Low-level integration of auditory and visual motion signals requires spatial co-localisation
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It is well known that the detection thresholds for stationary auditory and visual signals are lower if the signals are presented bimodally rather than unimodally, provided the signals coincide in time and space. Recent work on auditory–visual motion detection suggests that the facilitation seen for stationary signals is not seen for motion signals. We investigate the conditions under which motion perception also benefits from the integration of auditory and visual signals. We show that the integration of cross-modal local motion signals that are matched in position and speed is consistent with thresholds predicted by a neural summation model. If the signals are presented in different hemi-fields, move in different directions, or both, then behavioural thresholds are predicted by a probability-summation model. We conclude that cross-modal signals have to be co-localised and co-incident for effective motion integration. We also argue that facilitation is only seen if the signals contain all localisation cues that would be produced by physical objects.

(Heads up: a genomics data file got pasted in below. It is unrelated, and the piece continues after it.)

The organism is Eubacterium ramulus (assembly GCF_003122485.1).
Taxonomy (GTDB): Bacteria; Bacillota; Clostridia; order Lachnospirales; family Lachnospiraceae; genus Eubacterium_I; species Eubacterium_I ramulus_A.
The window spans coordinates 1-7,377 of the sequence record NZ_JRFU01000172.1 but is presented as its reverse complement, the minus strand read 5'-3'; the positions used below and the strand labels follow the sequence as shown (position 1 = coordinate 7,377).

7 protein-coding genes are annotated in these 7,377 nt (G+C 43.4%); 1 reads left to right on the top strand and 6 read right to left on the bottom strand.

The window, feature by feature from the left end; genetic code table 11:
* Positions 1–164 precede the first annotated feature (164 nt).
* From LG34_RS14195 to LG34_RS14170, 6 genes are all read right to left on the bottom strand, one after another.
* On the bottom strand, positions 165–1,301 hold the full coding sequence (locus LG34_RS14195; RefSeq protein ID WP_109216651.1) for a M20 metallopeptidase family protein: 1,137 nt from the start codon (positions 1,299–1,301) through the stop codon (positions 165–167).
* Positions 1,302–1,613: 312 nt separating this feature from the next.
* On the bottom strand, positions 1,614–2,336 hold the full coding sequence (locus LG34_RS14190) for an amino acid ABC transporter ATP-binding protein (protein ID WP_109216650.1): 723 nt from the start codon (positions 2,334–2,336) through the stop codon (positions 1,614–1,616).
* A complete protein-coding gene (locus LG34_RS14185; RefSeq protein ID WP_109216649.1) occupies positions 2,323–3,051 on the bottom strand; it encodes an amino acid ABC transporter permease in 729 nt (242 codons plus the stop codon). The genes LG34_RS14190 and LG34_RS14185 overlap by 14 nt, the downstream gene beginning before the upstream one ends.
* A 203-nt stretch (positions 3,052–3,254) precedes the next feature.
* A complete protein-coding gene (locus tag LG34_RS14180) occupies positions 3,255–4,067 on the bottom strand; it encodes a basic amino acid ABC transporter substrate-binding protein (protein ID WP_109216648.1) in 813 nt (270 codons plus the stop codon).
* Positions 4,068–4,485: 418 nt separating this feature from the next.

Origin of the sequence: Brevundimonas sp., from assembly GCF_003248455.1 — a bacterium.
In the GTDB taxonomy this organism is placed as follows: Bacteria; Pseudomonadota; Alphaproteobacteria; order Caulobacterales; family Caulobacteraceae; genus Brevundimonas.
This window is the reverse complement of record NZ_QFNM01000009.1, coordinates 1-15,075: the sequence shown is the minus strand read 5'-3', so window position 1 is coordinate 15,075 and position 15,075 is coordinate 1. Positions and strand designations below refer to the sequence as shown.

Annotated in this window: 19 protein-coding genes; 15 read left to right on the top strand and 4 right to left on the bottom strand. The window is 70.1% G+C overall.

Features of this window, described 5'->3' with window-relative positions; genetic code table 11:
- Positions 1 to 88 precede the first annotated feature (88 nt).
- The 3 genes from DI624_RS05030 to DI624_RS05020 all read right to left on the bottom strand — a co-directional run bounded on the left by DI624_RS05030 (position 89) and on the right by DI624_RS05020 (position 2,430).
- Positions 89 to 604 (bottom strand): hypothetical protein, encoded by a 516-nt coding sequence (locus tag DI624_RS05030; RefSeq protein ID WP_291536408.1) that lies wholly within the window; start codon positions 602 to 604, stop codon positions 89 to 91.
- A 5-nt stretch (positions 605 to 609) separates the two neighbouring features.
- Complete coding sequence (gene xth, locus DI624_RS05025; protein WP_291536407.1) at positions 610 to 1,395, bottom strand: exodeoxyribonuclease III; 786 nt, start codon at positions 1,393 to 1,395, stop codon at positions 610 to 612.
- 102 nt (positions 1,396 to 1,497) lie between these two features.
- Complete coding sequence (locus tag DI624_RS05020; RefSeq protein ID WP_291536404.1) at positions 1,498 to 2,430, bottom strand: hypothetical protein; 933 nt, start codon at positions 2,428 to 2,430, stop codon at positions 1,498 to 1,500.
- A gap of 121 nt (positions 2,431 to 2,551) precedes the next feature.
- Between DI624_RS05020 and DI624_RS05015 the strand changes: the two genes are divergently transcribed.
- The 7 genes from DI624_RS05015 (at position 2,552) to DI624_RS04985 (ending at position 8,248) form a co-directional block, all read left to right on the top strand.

KeywordsVisual Signal Visual Motion Motion Signal Linear Summation Bimodal Stimulus
This work was supported by the EU TMR projects SPHEAR and HOARSE and by the Royal Society. We are grateful to the subjects who took part in the experiments.
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